When I see clients fall short in this discipline, I see priorities and teams competing for resources simultaneously – which generally creates chaos, and at best, a lack of progress.

    3. DO Accountably

    A company that isn’t publicly and regularly measuring their progress toward strategy or plan is generally a company headed toward disaster. When utilizing the methodology outlined in the book Rhythm as a blueprint, you’ll be measuring weekly or more often. This approach ensures regular communication by all the right parties on what matters most. You’ll also discover that this tends to automatically drive conversations down the ranks of your organization.

    I spent years working with teams before Rhythm® was developed and consistently saw the negative effect of lower ranking team members not knowing the strategy or the quarter plan. And from comments heard and examples seen, this directly affected morale and the level of trust in senior leaders. It also left money on the table in terms of output lost.

    My lesson for you is to develop a straightforward understanding of your company/department strategy. Develop a communication plan with a consistent, concise message for your team, and share the message often. Once is not enough and neither is once per week. Your plan should incorporate this message into the DNA of your team conversations and actions so your team knows, understands, and feels accountable for company strategy. Communicate clear links for each team member’s individual effort to the strategy. Continue to look for ways to articulate why they, and aligned action, are valuable to your company. 

    It’s rare that I see companies with a strong metric, measurement, and accountability ethic – and even more rare that it gets pushed cascade-like into the company ranks. Sadly, because of this, I see some organizations with good intent, and great effort, fail because they haven’t shared where they are going with the members that could help them get there. It sounds like, “I told them at the beginning of the quarter,” “they should know because we flew them in for the planning meeting,” or “their manager should have told them.” It sounds like the previous examples and it always leads to a crash landing. The lesson? Good intent is never enough for a great landing.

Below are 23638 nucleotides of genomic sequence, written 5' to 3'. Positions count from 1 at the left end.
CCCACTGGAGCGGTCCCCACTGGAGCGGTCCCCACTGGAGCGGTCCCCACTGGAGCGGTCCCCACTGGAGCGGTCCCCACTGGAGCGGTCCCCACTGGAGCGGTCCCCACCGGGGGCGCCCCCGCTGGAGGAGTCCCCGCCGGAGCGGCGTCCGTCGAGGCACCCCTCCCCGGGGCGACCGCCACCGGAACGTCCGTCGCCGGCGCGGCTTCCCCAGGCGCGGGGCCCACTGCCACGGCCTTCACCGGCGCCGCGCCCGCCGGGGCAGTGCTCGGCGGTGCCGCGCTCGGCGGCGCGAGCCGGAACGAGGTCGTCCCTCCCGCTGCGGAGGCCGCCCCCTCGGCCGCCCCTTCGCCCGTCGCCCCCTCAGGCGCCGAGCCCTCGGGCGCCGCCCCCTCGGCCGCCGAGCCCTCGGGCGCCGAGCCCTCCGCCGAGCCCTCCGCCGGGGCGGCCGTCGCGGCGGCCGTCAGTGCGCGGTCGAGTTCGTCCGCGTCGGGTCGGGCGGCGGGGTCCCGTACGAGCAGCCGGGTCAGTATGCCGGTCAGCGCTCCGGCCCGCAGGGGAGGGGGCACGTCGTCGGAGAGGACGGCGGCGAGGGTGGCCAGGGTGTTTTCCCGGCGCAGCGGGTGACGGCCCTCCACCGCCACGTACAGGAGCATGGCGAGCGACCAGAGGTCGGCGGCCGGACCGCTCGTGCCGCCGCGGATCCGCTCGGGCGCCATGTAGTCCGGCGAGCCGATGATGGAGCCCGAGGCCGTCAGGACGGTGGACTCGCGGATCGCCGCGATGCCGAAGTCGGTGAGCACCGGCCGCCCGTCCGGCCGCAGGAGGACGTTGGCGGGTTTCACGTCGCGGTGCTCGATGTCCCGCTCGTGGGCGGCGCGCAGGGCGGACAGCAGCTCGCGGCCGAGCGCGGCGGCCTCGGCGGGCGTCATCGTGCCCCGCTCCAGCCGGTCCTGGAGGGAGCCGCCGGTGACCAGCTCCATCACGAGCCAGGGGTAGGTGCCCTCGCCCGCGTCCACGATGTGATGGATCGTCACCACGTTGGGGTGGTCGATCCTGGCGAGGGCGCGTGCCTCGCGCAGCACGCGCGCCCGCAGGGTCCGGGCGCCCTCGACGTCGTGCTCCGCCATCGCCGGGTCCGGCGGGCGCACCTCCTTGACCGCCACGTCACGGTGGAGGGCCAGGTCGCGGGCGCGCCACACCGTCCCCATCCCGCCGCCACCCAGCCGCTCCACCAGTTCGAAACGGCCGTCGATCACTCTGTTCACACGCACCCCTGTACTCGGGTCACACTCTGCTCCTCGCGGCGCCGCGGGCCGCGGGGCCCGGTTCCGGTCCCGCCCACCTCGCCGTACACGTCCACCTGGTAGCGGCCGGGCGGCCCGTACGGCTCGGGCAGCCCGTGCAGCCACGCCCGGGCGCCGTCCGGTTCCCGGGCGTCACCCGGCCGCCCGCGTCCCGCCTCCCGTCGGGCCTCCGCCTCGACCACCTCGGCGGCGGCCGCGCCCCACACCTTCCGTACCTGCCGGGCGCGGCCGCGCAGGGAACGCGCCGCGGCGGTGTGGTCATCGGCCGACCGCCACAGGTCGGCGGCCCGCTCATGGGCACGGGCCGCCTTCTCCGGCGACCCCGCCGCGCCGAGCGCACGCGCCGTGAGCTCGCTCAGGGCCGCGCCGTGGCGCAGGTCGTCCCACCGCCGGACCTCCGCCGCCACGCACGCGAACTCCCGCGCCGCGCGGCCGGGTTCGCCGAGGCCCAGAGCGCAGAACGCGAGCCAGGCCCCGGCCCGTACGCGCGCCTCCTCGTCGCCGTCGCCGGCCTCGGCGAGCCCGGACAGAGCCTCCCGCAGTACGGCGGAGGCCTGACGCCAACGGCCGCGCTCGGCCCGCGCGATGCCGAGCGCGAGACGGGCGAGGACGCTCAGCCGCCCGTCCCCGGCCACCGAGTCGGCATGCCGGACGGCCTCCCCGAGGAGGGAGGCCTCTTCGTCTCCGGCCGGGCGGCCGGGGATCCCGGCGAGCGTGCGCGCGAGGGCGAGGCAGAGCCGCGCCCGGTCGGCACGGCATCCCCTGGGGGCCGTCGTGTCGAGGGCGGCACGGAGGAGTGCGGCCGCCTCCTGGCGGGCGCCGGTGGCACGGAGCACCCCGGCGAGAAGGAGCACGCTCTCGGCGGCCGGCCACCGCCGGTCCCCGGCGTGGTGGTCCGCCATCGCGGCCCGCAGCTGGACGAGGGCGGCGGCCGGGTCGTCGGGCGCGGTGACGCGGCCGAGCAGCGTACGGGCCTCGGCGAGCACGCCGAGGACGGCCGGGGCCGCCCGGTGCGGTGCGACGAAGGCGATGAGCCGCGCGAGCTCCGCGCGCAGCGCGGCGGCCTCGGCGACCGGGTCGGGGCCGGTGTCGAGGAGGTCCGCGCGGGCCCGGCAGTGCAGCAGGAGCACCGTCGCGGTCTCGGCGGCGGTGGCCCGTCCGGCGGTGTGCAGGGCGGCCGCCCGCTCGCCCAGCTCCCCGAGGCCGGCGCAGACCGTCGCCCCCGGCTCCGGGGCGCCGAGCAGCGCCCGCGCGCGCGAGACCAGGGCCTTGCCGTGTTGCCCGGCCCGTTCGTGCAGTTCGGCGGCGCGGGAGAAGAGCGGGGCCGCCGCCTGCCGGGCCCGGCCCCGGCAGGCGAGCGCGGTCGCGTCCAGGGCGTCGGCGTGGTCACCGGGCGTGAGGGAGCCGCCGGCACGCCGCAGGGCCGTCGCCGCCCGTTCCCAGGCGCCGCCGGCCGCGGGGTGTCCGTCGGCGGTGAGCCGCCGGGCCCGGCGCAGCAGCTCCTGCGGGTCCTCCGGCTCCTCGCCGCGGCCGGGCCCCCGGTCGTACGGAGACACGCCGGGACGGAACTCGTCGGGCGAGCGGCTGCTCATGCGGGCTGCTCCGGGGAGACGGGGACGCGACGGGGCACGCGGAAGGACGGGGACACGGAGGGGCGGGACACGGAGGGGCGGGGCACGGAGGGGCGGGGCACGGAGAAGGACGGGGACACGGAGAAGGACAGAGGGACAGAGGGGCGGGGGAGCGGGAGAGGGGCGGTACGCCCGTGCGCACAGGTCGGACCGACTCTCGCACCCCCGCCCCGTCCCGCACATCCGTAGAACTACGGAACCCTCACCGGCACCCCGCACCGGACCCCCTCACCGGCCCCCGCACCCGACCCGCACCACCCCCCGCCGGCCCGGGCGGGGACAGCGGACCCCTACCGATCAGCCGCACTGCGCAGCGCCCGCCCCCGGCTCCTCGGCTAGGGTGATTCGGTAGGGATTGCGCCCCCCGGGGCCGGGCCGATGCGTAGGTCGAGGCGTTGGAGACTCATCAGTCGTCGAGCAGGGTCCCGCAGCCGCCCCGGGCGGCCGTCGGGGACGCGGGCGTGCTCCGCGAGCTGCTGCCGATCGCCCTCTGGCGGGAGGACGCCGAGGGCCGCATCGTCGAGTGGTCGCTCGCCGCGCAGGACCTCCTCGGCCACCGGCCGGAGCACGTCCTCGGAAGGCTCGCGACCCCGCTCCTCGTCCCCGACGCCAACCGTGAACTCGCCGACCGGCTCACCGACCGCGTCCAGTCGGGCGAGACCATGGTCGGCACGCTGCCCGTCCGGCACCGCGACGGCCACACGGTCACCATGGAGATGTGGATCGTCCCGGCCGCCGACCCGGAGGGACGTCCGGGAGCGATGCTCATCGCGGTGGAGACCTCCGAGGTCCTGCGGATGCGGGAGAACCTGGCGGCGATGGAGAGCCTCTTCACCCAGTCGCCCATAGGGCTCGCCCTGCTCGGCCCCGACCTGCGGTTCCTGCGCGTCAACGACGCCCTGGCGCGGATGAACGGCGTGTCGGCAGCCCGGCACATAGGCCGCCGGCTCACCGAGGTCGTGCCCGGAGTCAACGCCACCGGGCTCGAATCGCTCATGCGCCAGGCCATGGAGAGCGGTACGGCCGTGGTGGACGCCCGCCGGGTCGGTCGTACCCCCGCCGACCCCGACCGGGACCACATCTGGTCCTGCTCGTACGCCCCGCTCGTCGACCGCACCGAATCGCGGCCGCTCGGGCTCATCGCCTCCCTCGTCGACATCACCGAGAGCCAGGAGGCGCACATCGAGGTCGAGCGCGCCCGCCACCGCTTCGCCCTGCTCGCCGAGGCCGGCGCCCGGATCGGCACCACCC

The implementation of strategy is constantly an issue for entrepreneurs and their leadership teams. First, check whether your strategy is realistic, next cover the basics of communicating and driving the plan down to the ranks, and finally dashboard the effectiveness of your efforts publicly, honestly, and weekly. Following this approach will lead you and your company to a safe landing!

    Please share your comments on safe (or crash) landings below. Let’s all grow our business in 2014!

     

    Executive Summary from Patrick Thean's book Rhythm